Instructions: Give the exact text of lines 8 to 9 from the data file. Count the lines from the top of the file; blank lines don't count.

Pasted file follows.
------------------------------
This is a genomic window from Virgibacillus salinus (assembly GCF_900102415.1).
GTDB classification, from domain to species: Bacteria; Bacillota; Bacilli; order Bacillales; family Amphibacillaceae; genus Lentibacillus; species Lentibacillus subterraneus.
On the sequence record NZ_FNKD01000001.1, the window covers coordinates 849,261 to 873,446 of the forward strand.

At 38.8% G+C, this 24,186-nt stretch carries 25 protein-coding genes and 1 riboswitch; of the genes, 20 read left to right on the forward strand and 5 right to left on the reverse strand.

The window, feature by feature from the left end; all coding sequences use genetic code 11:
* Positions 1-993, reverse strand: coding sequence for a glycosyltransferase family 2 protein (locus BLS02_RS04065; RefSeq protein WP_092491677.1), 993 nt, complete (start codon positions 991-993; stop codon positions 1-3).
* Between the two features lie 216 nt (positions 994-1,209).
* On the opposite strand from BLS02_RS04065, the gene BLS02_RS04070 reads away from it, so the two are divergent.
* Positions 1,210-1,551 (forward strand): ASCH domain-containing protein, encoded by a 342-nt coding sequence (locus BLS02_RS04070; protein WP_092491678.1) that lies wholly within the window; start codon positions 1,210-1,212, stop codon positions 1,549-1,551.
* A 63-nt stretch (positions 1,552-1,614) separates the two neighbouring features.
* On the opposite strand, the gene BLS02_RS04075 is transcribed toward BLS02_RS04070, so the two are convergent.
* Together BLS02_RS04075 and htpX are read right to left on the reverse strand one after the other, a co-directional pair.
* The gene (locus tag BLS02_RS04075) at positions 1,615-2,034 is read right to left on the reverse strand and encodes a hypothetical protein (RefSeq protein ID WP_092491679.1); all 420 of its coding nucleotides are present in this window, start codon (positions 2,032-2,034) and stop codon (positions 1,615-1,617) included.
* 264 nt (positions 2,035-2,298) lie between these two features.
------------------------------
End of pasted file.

* On the opposite strand from BLS02_RS04065, the gene BLS02_RS04070 reads away from it, so the two are divergent.
* Positions 1,210-1,551 (forward strand): ASCH domain-containing protein, encoded by a 342-nt coding sequence (locus BLS02_RS04070; protein WP_092491678.1) that lies wholly within the window; start codon positions 1,210-1,212, stop codon positions 1,549-1,551.